|Date(s):||February 15, 1885 to February 17, 1885|
|Course:||“Rise And Fall of the Slave South,” University of Virginia|
On February 17, 1885, Mrs. Octavia Wyche wrote from Meridianville in Madison County, Mississippi to her daughter Imogene in Virginia about a number of things. Perhaps the most important news of the letter was the complication during child birth that her other daughter Mollie had gone through two days before. Mrs. Wyche noticed her daughter was acting strangely and sent Walter, one of her sons, for a doctor or and old woman. Mrs. Wyche told her son to first call a Doctor and then on Martha Wade, who presumably was a trained midwife.
Although the practice of midwifery is no longer in widespread use, during the nineteenth century it was still a part of American culture. It is true that the practice had begun to take a secondary role to trained male doctors among middle and upper class white citizens, but the practice had not entirely faded. It was especially prevalent, note Richard and Dorothy Wertz, among isolated whites (and others). Certainly, on their plantation, Green Lawn, the Wyches were somewhat isolated, as were many living on farms or plantations in the South at the time; if a doctor could not be found immediately, a midwife would have to be called upon, which was exactly Octavia Wyche's understanding of the situation on February 15, 1885.
The practice of midwifery had changed dramatically in America since colonial times, when after, 1750, American men began to return from medical education abroad to practice in colonial towns and cities. The Wertzs note that this began the involvement of men in childbirth, and it was men who actually at first began the practice of educated midwifery. The training spread to women, and In the years after 1810... the practice of midwifery in American towns took on the same unregulated, open market character it had in England where men and women of various levels of training competed to attend births.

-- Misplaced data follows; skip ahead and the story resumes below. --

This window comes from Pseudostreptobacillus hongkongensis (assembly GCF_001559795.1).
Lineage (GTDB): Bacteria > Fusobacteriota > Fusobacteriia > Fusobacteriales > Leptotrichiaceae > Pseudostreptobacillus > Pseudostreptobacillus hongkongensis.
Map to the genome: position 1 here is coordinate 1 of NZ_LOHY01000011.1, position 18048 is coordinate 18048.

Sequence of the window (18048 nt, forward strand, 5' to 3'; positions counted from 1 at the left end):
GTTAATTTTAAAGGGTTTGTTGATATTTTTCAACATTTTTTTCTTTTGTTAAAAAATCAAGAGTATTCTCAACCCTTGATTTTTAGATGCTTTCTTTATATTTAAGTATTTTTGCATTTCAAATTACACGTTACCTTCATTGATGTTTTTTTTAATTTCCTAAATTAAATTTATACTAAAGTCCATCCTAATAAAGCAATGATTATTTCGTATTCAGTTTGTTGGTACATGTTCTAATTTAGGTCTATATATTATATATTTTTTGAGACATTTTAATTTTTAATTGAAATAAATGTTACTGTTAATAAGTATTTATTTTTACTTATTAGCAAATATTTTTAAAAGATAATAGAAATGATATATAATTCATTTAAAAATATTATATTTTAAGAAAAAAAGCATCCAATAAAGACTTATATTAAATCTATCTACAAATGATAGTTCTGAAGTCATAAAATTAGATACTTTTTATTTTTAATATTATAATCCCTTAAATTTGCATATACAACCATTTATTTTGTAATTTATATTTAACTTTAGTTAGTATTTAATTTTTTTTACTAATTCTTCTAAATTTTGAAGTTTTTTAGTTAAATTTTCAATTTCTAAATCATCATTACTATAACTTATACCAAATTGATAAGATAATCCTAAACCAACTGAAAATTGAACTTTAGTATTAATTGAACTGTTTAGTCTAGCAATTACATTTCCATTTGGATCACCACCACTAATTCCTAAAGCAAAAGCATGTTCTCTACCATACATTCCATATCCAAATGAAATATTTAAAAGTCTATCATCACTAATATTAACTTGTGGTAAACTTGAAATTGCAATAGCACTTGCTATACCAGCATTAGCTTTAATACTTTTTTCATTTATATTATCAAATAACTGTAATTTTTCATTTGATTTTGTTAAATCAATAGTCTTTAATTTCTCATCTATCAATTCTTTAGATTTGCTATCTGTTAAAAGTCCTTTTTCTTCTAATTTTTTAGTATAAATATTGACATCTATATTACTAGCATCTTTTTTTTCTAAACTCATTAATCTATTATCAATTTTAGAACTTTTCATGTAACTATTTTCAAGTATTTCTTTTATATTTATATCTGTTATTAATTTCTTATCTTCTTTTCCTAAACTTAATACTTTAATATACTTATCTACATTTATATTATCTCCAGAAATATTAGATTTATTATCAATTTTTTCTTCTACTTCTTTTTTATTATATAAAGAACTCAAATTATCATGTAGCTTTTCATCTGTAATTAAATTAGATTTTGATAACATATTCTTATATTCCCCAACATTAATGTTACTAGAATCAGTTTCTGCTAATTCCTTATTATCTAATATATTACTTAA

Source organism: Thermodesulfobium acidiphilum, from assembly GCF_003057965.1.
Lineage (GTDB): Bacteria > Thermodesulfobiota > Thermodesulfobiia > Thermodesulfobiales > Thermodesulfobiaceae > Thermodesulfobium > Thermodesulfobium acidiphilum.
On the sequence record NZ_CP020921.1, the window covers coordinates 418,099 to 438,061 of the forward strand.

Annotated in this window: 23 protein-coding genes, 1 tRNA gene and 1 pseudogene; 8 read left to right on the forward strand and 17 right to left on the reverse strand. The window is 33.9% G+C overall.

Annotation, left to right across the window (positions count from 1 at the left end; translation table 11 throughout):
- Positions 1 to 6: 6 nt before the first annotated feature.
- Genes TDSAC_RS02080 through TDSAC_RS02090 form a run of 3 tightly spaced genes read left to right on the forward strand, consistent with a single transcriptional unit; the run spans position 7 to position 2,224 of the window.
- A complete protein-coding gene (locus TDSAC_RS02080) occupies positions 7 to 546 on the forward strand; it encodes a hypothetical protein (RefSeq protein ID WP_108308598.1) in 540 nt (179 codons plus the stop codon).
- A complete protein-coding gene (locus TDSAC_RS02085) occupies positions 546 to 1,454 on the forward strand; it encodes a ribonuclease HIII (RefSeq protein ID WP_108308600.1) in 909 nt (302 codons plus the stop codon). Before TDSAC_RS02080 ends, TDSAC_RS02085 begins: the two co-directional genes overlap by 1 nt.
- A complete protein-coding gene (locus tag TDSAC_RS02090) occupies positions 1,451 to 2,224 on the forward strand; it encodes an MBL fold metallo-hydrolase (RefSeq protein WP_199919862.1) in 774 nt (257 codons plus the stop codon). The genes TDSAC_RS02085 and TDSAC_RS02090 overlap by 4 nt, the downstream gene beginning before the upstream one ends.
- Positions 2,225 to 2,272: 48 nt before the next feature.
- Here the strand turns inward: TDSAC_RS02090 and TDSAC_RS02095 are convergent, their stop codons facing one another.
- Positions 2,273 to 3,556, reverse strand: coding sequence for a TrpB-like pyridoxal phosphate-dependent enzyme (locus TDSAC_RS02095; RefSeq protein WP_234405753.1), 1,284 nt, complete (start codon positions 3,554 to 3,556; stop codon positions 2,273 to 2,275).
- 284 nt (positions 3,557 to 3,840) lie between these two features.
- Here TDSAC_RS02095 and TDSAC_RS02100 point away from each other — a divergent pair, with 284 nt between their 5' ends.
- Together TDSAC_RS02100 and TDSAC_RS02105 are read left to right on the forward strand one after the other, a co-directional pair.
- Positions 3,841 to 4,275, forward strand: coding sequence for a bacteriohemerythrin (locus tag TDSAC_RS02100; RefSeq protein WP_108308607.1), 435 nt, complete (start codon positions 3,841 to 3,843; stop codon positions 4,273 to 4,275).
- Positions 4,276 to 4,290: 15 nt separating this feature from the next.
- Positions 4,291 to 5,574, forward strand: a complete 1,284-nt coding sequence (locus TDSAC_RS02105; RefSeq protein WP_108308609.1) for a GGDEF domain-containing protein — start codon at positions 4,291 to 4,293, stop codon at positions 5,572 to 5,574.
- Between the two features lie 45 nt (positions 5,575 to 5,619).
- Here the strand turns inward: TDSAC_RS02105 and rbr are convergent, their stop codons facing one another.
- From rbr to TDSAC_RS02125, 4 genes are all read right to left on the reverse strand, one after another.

During the latter half of the nineteenth century, however, women began to be excluded from midwifery. Despite the fact that American doctors were not as well trained as their more formally educated European counterparts and therefore well trained and experienced midwives most likely could have done the job just as well, it came to be regarded as unthinkable to confront women with the facts of medicine or to mix men and women in training, even for such an event as birth. Nevertheless, by 1885 midwifery was once again being practiced by women such as Martha Wade. Perhaps this is due to the expansion, however slowly, of women's rights during the time.
Ultimately the decision whether or not to employ a midwife would have been up to Mollie Wyche, and she apparently decided to consult at least one trained midwife as well as at least one doctor. The Wertzs note that it was probably very wise of Mollie Wyche to use not only a trained midwife, but also a woman who had herself borne a child and who might be more patient and discerning about birth processes. The level of experience of Martha Wade is not known, but presumably her being an old woman implies a higher level. Unfortunately, Walter Wyche could find neither Martha Wade nor a doctor in time, and Mollie Wych miscarried. For all of Walter's searching, however, it is unlikely Martha Wade or any doctor could have done much to prevent the sad event.